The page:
A Korus Line

The Trump administration delivered its first major achievement on the trade front last week — reaching a preliminary agreement with South Korea to renegotiate portions of the KORUS free trade deal in return for granting it exemptions to new US steel tariffs. Fellow Signalista @gflipton assesses how big a win this actually was, or wasn’t.


On the economic front, the revisions make only a Kafkaesque contribution to President Trump’s stated goal of reducing America’s bilateral trade deficit with Korea, which is concentrated almost entirely in the auto sector. The agreement loosens Korean regulations on US exports that don’t currently apply and extends US tariffs on vehicles that Korea doesn’t currently make. The changes could certainly affect future investment decisions by Korean and US firms, but it would take a lot to change South Koreans’ strong preference for German and Japanese cars.

On the domestic political front, however, Trump can claim that he’s delivered on his core campaign promise to renegotiate the “terrible, no good, very bad” trade deals of his predecessors and use the renegotiation to shore up support among the blue-collar base that carried him to the White House. He can even present the 30% reduction in Korean steel exports as a win to steel country, though early indications on the success of this strategy are mixed. Keep an eye on auto country in November.

On the international front, Trump has shown that by playing a tough, zero-sum game he can extract defined economic concessions from allies. That said, KORUS was a comparatively simple renegotiation, affecting a small number of sectors with clear objectives. What’s more, Seoul and Washington had a mutual incentive to reach a deal ahead of the upcoming summits that each will hold with Pyongyang.

Other pending US trade negotiations — most importantly, with Mexico and Canada on NAFTA and with China — will be much more complex, involving much larger players with stronger cards of their own to play. KORUS went well enough, but can Trump demonstrate a similar Art of the Deal on those much larger canvasses?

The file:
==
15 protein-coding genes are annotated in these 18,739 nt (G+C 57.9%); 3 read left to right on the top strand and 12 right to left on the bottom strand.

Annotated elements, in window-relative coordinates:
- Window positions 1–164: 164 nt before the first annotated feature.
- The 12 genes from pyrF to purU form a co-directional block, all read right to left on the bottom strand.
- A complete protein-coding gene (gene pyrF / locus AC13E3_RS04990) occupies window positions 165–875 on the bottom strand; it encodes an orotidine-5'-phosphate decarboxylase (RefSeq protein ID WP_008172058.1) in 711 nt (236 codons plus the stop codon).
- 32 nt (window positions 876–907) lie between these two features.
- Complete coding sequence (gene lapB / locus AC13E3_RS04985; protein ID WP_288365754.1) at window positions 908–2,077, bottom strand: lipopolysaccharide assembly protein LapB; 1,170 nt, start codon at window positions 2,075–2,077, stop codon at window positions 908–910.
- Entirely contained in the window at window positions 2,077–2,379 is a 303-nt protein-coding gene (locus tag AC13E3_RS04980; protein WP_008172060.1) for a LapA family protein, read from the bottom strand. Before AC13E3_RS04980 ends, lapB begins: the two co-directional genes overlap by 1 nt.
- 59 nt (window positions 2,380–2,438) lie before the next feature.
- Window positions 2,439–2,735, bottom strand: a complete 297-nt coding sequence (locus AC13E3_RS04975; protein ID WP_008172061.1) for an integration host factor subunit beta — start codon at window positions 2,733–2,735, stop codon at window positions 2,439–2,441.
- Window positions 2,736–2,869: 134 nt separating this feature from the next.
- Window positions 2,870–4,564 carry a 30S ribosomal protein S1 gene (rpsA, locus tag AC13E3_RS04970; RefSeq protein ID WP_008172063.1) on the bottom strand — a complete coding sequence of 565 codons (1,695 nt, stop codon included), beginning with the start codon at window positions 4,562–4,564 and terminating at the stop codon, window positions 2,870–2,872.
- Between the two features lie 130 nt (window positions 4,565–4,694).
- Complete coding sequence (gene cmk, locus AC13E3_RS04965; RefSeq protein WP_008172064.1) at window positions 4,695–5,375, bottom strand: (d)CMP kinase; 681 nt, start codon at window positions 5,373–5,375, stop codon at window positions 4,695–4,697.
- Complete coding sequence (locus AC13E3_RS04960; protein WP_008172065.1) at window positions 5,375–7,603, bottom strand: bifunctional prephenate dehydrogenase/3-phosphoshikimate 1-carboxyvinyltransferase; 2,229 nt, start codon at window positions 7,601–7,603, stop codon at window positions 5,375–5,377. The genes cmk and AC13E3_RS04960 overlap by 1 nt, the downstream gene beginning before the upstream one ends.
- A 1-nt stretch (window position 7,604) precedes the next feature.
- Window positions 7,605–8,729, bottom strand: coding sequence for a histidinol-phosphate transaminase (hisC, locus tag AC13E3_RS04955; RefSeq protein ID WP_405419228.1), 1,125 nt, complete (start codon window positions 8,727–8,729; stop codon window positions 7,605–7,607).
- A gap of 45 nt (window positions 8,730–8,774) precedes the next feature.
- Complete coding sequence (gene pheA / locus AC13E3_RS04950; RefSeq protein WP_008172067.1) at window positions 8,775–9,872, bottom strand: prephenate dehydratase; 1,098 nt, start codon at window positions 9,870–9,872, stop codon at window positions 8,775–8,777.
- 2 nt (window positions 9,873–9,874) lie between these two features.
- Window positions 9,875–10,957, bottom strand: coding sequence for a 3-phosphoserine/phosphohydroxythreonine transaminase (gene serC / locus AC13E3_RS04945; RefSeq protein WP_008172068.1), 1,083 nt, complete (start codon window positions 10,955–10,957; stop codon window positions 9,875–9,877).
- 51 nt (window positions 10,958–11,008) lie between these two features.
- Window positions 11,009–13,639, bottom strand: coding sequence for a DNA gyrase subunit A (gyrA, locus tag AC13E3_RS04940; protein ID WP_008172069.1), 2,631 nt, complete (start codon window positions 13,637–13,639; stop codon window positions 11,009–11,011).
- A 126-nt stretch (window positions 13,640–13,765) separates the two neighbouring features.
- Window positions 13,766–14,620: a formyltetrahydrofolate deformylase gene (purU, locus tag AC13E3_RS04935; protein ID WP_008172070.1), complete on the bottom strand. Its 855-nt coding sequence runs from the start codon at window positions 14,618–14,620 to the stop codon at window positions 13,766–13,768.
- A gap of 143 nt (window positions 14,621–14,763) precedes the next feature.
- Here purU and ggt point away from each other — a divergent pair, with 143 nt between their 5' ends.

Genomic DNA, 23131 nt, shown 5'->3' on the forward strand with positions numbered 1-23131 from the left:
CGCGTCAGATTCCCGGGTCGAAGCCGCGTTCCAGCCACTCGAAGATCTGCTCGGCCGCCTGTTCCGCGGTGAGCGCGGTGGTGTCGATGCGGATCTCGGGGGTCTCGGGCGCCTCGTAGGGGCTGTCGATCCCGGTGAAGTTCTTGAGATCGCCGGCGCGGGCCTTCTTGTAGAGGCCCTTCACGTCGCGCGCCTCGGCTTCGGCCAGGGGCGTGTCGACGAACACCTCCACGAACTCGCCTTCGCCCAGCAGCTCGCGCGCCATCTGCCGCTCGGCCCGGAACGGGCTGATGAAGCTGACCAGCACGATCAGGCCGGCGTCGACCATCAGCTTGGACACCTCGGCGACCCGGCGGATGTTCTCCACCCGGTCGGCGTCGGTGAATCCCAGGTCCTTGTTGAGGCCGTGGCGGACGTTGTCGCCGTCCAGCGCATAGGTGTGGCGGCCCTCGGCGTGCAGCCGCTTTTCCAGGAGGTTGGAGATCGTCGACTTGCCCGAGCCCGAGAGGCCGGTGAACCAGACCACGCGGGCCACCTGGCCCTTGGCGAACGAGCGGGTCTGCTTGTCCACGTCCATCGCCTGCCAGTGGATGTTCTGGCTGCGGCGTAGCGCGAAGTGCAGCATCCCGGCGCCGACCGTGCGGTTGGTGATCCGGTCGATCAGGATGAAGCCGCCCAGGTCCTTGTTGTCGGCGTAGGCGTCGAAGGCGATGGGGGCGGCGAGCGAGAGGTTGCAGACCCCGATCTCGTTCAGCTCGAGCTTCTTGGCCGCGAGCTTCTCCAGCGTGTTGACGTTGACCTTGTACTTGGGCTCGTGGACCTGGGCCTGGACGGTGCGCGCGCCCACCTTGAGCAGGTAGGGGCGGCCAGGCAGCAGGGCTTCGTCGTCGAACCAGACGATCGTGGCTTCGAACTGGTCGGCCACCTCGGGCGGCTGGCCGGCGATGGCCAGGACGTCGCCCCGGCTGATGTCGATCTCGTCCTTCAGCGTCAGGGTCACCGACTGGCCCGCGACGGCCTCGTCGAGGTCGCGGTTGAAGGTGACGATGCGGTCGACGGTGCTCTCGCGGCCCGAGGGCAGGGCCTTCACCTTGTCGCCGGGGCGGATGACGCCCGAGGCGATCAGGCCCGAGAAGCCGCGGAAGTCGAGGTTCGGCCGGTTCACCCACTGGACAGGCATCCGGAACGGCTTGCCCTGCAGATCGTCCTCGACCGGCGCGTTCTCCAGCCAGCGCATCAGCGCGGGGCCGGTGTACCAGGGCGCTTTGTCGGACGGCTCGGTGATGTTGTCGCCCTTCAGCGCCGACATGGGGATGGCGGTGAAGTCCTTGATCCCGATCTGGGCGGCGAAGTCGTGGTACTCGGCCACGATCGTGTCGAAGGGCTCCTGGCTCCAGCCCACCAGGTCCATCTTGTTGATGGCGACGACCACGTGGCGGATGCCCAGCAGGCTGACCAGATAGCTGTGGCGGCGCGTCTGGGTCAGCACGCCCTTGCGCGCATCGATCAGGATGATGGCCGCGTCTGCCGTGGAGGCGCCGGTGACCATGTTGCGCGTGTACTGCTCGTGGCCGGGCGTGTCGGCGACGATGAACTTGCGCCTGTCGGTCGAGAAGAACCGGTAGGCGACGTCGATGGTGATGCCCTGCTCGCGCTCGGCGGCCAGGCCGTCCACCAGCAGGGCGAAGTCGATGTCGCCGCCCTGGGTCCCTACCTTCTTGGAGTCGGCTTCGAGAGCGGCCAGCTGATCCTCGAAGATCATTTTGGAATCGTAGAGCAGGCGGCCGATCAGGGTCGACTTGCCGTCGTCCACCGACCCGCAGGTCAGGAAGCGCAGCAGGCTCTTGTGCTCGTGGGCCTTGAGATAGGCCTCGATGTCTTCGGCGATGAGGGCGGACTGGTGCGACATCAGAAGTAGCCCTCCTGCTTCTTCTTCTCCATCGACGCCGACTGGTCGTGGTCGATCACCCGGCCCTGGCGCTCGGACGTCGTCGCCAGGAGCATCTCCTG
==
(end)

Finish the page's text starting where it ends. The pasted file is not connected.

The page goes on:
Wrecking the global economy's hopes for a relaxing late-August Friday, China and the US have taken fresh shots at each other in their deepening trade war.

First, China announced new tariffs on US goods in response to US levies on China's exports that are set to take effect next month.

Trump responded with a vintage tweet storm, lashing out at China and demanding that US firms stop doing business there. The Dow plunged as markets waited for the next shoe to drop. And drop it did: later in the day Trump announced higher tariffs on nearly everything that China exports to the United States.

Why now? Bear in mind, all of this comes right as Trump is leaving for this weekend's G7 summit in France. That gathering already promised to be a testy one – but with the global economy slowing, the impact of Trump's increasingly nasty trade war with China will add fresh tensions to the occasion.

So where are we in the trade war now? Here is an updated list of what measures each side has imposed to date, and what's next. Both sides have a lot at stake, but from the looks of it, the list isn't going to get shorter any time soon.

When Donald Trump first started talking about buying Greenland last week, we figured it was a weird story with less legs than a Harp seal.

Signal readers, we were wrong. President Trump was so serious about purchasing the autonomous Danish territory that this week he abruptly cancelled a trip to Denmark after the country's prime minister, Mette Frederiksen, labelled the idea "absurd."

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The Amazon in flames – More than 70,000 forest fires are burning in Brazil right now, most of them in the Amazon. That's up 84% over the same period last year, and it's the highest number on record. This is the dry season when farmers burn certain amounts of forest legally to clear farmland. But critics say Brazilian president Jair Bolsonaro's efforts to loosen conservation rules have encouraged farmers, loggers, and miners to set more fires, many of them illegally. Bolsonaro – a science skeptic who recently fired the head of the agency that tracks deforestation – says, without proof, that NGOs are setting the fires to embarrass his government. Meanwhile, the EU is holding up a major trade deal with Brazil unless Bolsonaro commits to higher environmental protection standards, including those that affect the Amazon.

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Over the past fifty years, the Amazon rainforest has shrunk by an area equal to the size of Turkey. In the 1960s and 1970s, the Brazilian government supported settlement of the sparsely populated region for security reasons. Since then, huge swaths of the forest -- which is crucial for limiting the world's greenhouse gasses -- have been cleared for farmland used to feed Brazil's population and support its massive agricultural exports. Greater awareness of the environmental impacts in the 1990s produced tighter conservation regulations, though plenty of illegal clearing continues. In recent years, the annual deforestation rate has begun to rise again, and Brazil's new president Jair Bolsonaro has pledged to weaken regulations further in order to support businesses.